Instead of armhole facings like the pattern called for, I used bias tape. How in the freaking hell do you bind an armhole without it getting wonky on the really curved parts? Ugh. No amount of clipping and trimming in the minute seam allowance you use with bias tape could help. I should have gone with my original instinct which was to give this cut-on sleeves. But sometimes that gets fussy to work out with bust darts and this was one of those times, so I scrapped that plan early on. I feel like a lot of sleeveless blouses with bias tape look like this, but meh. It still annoys me (and was difficult to sew to boot).

Anyway, very minor quibbles aside, I love this top and I’m glad I finally got around to trying a patio blouse! I also think this pattern would be a great for a plain top to wear with patterned skirts, minus the yoke and trims, or maybe a different orientation of trim and no yoke. It’s nice to have a new vintage blouse pattern in my arsenal!

Filed: Sewing, Vintage Wardrobe

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Golly, 21 Comments!

  • Beautiful outfit and you have inspired me to have a go adding ricrac to some clothing to give a retro feel.The back of the top is gorgeous and your now shorter hair lends to showing off the neck detail beautifully x


    • Thank you! I’m really pleased with the outfit. And I’d only used rick rack once in the last handful of years so it’s also inspired me to try it again soon! ๐Ÿ™‚


  • Oh my gosh! That is SO adorable! You look fantastic in it and you did such a great job. I’ve sewn clothes before but they frustrate me terribly. That’s why I do small sewing projects. I also love the ric rac. Great job!


    • Thank you! Clothes were frustrating for me for a long time when I first started aewing regularly but eventually it all clicked. Though it’s still frustrating plenty of times. ๐Ÿ˜‰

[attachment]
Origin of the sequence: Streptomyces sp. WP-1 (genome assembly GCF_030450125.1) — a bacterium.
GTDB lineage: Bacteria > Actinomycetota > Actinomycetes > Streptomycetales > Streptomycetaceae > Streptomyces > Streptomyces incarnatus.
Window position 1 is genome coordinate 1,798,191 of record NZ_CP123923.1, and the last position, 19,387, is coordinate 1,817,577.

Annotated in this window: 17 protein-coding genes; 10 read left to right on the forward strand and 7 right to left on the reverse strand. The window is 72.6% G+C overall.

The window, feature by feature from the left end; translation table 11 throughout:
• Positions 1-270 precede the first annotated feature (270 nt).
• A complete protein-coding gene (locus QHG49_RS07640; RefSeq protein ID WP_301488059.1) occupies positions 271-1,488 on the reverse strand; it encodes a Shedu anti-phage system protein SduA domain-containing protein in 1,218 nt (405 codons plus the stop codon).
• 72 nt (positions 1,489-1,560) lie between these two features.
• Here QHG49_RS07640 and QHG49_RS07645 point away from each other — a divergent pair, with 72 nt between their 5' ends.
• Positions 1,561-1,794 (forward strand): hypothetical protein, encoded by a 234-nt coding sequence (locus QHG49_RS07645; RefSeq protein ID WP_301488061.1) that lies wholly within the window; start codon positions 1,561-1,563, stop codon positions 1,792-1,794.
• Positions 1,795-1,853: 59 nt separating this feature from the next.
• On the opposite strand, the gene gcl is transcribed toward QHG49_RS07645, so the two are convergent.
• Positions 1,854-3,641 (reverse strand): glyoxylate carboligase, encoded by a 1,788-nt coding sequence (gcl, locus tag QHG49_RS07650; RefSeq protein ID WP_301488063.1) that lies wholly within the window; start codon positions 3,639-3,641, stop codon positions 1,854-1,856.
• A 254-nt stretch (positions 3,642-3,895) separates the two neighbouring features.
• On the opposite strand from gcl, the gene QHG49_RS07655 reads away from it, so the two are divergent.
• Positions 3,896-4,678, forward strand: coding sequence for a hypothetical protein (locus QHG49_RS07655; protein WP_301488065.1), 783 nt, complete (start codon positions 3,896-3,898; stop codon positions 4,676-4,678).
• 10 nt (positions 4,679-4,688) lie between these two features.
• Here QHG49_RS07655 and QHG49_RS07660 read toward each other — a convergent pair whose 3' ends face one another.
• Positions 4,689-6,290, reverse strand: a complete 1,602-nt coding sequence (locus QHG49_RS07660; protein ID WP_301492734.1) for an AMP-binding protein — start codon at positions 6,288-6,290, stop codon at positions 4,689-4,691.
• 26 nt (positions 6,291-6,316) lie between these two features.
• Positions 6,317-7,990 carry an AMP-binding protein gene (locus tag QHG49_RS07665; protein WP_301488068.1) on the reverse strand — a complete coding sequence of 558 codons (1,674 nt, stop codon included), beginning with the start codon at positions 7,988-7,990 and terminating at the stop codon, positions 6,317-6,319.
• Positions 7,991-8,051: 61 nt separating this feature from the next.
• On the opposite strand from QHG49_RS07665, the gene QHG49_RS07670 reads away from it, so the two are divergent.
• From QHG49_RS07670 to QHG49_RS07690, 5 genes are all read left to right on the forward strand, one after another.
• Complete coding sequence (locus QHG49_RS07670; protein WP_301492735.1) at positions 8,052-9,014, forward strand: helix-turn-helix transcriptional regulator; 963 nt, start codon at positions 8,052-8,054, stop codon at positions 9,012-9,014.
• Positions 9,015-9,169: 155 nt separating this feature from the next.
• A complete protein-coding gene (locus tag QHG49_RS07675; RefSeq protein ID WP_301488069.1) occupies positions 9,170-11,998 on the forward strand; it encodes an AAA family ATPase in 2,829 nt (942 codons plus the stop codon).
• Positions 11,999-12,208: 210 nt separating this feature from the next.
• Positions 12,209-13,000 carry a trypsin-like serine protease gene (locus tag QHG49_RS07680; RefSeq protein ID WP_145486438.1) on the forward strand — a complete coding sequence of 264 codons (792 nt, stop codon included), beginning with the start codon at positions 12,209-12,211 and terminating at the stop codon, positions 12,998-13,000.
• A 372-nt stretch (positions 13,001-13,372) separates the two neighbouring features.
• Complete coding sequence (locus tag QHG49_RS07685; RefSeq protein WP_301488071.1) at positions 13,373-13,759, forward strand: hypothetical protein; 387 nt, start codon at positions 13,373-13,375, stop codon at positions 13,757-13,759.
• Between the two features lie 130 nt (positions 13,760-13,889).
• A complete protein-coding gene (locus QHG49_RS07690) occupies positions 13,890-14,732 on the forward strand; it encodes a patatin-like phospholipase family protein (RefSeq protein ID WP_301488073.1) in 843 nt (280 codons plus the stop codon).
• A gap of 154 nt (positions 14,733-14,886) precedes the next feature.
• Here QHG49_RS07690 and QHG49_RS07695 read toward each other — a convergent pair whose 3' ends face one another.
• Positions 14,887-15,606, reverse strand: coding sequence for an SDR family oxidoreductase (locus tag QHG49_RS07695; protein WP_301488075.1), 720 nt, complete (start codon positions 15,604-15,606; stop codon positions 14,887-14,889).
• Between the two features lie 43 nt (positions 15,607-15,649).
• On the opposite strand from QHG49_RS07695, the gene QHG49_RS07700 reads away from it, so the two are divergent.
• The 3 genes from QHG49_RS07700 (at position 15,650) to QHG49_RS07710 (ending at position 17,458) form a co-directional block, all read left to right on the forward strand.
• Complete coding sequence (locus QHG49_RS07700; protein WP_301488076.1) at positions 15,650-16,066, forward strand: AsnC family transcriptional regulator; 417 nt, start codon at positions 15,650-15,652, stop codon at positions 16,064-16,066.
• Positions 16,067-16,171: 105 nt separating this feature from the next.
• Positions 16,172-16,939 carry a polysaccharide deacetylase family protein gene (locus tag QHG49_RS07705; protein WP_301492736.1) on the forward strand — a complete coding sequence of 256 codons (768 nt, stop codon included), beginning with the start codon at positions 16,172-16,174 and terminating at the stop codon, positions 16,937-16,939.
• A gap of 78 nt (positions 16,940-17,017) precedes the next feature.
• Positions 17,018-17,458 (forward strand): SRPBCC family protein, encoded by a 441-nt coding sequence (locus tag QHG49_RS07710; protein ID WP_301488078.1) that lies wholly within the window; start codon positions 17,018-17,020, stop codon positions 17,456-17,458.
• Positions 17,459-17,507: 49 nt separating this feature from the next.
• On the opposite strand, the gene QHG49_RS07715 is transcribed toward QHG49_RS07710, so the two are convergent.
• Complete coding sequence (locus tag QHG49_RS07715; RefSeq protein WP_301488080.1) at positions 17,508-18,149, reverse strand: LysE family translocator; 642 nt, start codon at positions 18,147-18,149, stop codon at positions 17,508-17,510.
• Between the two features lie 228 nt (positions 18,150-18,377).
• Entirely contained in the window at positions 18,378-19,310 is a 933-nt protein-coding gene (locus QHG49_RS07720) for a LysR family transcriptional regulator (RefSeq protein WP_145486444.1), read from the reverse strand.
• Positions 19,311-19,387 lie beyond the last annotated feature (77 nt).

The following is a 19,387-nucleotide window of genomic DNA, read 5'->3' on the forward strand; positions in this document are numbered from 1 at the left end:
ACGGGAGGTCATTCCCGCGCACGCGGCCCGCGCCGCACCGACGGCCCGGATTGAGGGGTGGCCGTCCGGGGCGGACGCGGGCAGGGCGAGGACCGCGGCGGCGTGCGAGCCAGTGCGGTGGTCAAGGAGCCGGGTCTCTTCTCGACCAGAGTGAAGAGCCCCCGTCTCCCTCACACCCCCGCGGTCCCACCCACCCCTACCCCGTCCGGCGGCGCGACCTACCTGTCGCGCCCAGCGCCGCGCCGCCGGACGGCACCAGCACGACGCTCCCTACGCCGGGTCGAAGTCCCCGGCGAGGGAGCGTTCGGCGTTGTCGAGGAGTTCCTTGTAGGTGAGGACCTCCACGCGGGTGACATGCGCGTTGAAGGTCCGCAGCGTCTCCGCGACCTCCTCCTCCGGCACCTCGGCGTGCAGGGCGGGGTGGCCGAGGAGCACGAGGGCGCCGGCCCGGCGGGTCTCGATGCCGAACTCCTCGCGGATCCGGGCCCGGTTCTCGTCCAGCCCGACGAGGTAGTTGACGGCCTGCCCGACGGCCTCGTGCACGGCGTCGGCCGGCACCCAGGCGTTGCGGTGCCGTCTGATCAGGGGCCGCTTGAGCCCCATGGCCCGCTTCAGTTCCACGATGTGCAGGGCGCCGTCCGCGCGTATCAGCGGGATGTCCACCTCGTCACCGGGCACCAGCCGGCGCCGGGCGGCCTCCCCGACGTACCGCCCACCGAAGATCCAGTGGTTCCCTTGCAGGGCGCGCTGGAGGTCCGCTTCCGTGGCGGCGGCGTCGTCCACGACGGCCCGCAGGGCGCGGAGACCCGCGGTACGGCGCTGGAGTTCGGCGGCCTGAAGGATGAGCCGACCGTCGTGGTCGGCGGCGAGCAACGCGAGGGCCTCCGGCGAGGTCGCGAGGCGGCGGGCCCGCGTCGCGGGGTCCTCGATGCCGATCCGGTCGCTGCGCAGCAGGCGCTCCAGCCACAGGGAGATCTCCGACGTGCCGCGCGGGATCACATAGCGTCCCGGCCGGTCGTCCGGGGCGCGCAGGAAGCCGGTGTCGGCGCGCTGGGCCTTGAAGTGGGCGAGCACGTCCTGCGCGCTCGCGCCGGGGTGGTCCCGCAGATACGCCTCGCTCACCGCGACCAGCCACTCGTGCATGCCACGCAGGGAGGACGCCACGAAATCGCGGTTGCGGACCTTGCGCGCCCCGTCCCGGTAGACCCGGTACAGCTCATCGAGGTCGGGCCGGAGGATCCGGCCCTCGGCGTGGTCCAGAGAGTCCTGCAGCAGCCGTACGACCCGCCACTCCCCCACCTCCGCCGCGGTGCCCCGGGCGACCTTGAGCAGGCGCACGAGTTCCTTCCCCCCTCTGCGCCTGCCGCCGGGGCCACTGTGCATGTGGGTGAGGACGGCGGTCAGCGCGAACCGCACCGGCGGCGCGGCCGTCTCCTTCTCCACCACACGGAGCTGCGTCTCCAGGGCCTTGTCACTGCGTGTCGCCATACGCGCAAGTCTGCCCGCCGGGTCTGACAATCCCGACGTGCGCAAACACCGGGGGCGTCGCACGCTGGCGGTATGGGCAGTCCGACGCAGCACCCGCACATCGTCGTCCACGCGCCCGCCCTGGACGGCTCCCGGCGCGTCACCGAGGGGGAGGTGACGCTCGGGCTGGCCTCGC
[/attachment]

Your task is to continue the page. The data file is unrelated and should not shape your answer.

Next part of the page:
• Love the top and well done for working out how to do away with back button fastening – and side zipper. New hair style also looks great. You have inspired me to get out all my cards of ric-rac trim and have a play!


  • Statement blouse and a half! Love this. And thanks for giving me the heads up… I’ve never heard of a patio blouse before! ๐Ÿ™‚


    • Neither have I. Why do they call it a patio blouse? I could find nothing by Googling.


      • I should have given a bit of an explanation in the post for those who aren’t familiar! Patio sets were a skirt and matching top, but they often came as dresses. So to find them vintage, you’ll sometimes encounter a blouse or skirt without the mate. They were a Southwestern often touristy style outfit from the 50s or so. It’s hard to Google patio set without getting furniture, ha ha! They also went by a a culturally insensitive name which I won’t include, or also a fiesta set. Usually a color color and sometimes an accent color, trimmed with lots of rick rack and sometimes wider trims too. ๐Ÿ™‚


  • I find that I have to press the snot out of packaged bias tape to get it to lie flat. I sew then press then open out and press then turn it over and press. Then I pin and sew and press again from the inside and the outside. I find the self bias makes for an easier time sewing, unless it’s seersucker, but it’s annoying to make. I have different proportions than you do, so it might also have something to do with the size of the armscye in relation to the bust. Im larger, with a flatter bust so the curve isn’t so tight.


    • I was going to add that you might be able to remove those armhole puckers with some really heavy pressing and steam.


    • I used self made bias tape I this case. I try to avoid the package unless I’m auuuper lazy or am using a fabric not conducive to it (like when I tried to make it from the eyelet fabric I was using, ooof). It’s a pretty steep curve for me at the bottom of most armholes, so the inner and outer curves I think just don’t work well with 1/2″ tape.

      The good news is the project I’m currently sewing was going to have the same issue, so I tried a bias strip that was much wider and it’s going to work fine I think/hope! (Only roughly tried on the muslin so far.)


  • Any garment that needs ricrac is a win to me! I love the colour combo that you chose. And the collar is just darling!!


  • Awesome blouse. I love rick rack but I’ve been a little timid about using it.


  • That collar (both the points AND the back) is making me swoon! Love it!


  • I am a sucker for anything like this, and honestly ADORE the color combo you selected for this ensemble!



  • This looks fabulous. Love all that ric rac.


  • Lovely blouse, such a great job – and glue! Your new ring matches perfectly. ๐Ÿ™‚


  • […] never seem to get bias tape to curve around an armhole smoothly* (I even talked about that in my patio blouse post). ย Plus, the fabric was so tightly woven it fought me every step of the way.ย (*I’ve since […]